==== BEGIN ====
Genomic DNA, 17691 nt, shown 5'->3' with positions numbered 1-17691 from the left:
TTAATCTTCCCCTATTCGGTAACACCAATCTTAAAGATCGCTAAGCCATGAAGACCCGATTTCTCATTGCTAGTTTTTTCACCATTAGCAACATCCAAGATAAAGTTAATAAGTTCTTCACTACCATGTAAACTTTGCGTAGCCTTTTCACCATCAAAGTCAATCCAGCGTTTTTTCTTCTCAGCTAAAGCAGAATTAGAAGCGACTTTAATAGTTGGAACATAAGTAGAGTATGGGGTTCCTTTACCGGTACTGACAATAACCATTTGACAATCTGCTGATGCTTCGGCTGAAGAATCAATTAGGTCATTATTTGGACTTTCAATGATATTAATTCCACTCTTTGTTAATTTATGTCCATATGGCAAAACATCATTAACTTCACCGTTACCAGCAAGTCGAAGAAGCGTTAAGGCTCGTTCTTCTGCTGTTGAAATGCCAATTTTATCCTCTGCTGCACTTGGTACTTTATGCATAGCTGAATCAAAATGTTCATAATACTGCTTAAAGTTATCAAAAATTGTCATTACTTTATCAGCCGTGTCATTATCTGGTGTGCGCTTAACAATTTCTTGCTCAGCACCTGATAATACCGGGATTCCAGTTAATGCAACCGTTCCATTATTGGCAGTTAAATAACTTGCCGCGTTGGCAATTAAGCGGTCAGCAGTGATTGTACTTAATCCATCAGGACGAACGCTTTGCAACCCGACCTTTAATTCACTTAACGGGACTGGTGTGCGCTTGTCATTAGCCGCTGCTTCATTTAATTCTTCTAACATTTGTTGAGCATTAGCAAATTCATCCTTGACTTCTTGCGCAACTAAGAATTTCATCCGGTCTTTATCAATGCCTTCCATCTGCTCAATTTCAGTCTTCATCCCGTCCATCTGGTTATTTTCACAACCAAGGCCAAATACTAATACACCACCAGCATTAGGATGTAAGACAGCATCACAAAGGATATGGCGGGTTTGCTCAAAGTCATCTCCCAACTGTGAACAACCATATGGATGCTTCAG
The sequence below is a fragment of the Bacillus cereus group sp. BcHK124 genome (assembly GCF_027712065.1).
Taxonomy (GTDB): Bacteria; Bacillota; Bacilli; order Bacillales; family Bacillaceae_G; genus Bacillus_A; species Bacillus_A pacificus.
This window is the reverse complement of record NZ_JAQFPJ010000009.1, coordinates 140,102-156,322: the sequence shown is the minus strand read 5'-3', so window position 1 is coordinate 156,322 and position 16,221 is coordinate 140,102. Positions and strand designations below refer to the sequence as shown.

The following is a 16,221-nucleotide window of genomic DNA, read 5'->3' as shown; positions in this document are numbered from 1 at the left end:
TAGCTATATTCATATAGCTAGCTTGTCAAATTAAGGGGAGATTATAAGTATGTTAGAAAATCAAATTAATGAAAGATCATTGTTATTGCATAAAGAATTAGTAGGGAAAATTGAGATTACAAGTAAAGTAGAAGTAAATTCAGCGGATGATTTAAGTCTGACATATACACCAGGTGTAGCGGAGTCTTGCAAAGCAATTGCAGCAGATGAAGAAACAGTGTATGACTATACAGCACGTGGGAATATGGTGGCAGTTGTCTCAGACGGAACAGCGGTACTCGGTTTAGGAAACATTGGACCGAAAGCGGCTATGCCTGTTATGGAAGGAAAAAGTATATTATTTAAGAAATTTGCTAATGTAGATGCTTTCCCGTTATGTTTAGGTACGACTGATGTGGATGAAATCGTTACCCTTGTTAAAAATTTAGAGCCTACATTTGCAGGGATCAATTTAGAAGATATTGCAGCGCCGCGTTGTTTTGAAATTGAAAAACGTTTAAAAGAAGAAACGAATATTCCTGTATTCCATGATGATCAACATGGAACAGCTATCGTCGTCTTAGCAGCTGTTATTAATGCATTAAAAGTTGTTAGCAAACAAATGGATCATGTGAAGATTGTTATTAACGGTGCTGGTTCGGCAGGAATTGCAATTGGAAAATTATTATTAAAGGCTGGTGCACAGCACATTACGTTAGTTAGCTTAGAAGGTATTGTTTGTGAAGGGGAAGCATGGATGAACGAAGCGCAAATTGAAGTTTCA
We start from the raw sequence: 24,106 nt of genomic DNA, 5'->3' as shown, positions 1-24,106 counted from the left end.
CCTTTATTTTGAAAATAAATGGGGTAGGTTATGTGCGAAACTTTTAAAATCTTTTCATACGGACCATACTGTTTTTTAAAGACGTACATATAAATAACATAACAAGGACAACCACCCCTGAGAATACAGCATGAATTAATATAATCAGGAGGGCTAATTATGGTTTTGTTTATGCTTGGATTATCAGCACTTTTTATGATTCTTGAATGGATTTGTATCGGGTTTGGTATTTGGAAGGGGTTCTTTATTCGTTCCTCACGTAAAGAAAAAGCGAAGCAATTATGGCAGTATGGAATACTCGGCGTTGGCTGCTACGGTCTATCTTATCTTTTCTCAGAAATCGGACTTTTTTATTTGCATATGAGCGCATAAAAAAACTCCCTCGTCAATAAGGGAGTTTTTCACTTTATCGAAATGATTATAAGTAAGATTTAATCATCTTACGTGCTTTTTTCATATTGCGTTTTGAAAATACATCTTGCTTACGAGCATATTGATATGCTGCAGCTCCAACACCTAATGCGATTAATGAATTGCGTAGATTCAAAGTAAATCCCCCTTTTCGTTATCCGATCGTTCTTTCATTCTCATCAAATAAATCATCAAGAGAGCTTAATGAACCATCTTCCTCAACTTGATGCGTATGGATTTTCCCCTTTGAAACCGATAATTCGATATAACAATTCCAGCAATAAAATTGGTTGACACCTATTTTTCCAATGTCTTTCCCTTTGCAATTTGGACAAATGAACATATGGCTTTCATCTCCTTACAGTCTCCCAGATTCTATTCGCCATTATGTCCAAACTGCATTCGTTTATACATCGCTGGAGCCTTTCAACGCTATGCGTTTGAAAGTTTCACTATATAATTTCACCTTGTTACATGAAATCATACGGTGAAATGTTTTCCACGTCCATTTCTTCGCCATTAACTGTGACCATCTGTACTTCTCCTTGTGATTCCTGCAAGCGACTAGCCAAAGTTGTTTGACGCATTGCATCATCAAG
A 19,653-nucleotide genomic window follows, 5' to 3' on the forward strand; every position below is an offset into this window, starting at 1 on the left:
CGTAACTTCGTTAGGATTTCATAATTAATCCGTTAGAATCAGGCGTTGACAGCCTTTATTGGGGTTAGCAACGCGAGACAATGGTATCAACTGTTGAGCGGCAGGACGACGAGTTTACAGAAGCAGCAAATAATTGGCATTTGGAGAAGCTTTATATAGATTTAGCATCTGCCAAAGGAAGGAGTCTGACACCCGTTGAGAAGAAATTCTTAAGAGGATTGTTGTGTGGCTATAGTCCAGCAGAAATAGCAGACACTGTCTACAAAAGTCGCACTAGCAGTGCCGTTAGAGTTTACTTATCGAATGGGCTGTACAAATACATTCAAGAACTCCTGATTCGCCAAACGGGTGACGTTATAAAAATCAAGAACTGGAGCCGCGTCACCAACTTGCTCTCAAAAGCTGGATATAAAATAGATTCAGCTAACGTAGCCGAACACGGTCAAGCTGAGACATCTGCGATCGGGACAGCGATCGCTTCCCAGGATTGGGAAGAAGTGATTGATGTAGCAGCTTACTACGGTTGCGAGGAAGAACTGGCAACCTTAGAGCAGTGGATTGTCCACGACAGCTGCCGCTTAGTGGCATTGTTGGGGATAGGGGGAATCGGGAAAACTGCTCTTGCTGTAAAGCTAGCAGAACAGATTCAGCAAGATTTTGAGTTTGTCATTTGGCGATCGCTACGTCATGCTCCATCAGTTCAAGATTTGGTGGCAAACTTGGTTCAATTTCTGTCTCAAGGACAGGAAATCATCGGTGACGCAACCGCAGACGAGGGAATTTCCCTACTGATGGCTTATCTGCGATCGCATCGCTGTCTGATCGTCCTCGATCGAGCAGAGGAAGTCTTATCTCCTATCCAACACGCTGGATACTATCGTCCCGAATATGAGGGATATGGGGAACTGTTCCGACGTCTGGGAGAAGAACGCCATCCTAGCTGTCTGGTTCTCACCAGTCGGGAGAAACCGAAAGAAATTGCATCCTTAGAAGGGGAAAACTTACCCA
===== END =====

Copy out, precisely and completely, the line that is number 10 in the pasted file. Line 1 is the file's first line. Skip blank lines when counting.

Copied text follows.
A 19,653-nucleotide genomic window follows, 5' to 3' on the forward strand; every position below is an offset into this window, starting at 1 on the left: